Thrillers, Spillers and Fillers

Words by Cindy Burgdorf

Photos by Irene Searles

Like many people and plants on the Peninsula, Pacita Ikonomou is a transplant. Born and raised in Australia, Pacita moved with her husband and young daughters to Seattle in 1995. From Seattle, they moved to Nashville and then back to Australia, followed by a return to Nashville and then to Toronto with a stop in Pennsylvania before landing in Menlo Park in 2009. Since originally leaving Australia, Pacita has stayed in one location as short as nine months and as long as  seven years.

Pacita was particularly proud of her Pennsylvania garden, so she dug up and shipped many of her plants to her new home in California before she fully understood the East versus West Coast climate difference. The rhododendrons, hydrangeas and camellias took off right away but suffered a setback when the drought came and Pacita had to cut back on her watering. “That’s when I had a lightbulb moment,” Pacita recalls. “As much as I wanted to bring my whole Pennsylvania garden with me to California, I couldn’t. And not just because I couldn’t fit them in my suitcase.”

Pacita’s garden today reflects the diversity of her Greek-Filipino-Australian heritage, emphasizing plants from “summer-dry” regions (only 2% of the world’s land mass) that share California’s Mediterranean climate. This climate is typically characterized by short, mild, rainy winters (with rainfall varying wildly from year to year) and long, warm to hot, dry summers.

But Pacita’s real love is succulents—those distinctive, always eye-catching, and yes, increasingly trendy plants characterized by thick leaves and stems that can store a lot of water. Stemming from the Latin word sucus, meaning sap or juice, succulents range from familiar forms like cactus and jade to a myriad of monikers like “Silver Ruffles,” “Ox Tongue,” “Crown of Thorns,” “Pinwheel Desert Rose” and “Baby Toes.” Although her home and garden are full of succulents (most of which originally came from the four summer-dry areas around the world), Pacita is always looking for another unique color, shape or texture to add to her collection.  Road trips are plotted around out-of-the-way nurseries, and she continues to bring home plants in her suitcase. After one particularly memorable find, she flew home carrying a two-foot-tall “Sticks on Fire” succulent in her lap.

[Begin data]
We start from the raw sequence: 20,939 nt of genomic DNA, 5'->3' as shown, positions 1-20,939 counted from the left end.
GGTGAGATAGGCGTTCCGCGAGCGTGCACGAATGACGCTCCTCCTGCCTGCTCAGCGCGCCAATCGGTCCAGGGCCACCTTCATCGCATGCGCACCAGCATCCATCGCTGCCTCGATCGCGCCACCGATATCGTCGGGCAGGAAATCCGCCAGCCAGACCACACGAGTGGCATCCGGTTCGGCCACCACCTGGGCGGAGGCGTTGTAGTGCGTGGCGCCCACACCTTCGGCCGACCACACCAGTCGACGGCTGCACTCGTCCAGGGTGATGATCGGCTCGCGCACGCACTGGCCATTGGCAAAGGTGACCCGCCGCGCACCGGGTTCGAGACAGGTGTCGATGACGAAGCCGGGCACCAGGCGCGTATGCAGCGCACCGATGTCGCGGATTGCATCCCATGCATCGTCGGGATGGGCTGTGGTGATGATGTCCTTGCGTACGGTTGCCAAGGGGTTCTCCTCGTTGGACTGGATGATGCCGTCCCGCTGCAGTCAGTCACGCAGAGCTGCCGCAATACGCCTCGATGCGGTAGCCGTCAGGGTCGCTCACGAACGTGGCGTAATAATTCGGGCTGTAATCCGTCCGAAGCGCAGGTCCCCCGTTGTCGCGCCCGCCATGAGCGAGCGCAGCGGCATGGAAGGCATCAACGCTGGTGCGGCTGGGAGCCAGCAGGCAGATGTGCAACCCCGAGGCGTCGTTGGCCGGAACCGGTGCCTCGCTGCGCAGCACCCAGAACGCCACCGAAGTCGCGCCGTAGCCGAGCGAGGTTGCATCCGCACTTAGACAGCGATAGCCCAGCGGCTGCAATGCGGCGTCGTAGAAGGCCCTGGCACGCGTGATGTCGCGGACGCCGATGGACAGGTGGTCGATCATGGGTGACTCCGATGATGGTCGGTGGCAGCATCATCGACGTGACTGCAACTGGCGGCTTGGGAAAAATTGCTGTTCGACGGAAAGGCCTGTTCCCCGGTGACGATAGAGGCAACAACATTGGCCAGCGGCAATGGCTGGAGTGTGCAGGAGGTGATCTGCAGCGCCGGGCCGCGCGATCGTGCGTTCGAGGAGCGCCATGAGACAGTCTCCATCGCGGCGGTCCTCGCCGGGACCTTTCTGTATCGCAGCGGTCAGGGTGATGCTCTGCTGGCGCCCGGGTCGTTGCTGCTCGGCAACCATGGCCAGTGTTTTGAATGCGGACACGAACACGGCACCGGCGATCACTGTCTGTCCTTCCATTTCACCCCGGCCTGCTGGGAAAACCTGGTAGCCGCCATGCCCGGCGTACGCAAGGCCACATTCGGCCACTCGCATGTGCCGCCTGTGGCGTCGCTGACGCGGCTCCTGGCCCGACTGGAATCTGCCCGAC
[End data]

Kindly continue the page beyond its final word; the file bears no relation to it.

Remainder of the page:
Pacita had just trained to be a Master Gardener in Pennsylvania before she moved west, so she was dismayed to learn that she would have to attend another 14-week program to be certified as a UCCE Master Gardener in California. “I thought I knew a lot about gardening,” Pacita says. “It turns out that the training in California is very different. There was nothing in my training in Pennsylvania about sustainability, water conservation, drought-tolerant plants or Integrated Pest Management. I also learned about how to select a site for a garden—the angle of the sun is different here and changes through the seasons. I have to move around my container succulents so that they achieve the optimum light and heat.”

According to Pacita, understanding your plant and its requirements is the key to successful gardening. “Right plant, right place,” she summarizes. “I bought my first succulent at Sierra Azul Nursery in Watsonville, brought it home and it soon died. I thought all succulents wanted full, hot sun and little to no water. You need to read plant labels and do your research for best success. If you give a plant what it needs, it will love you back.”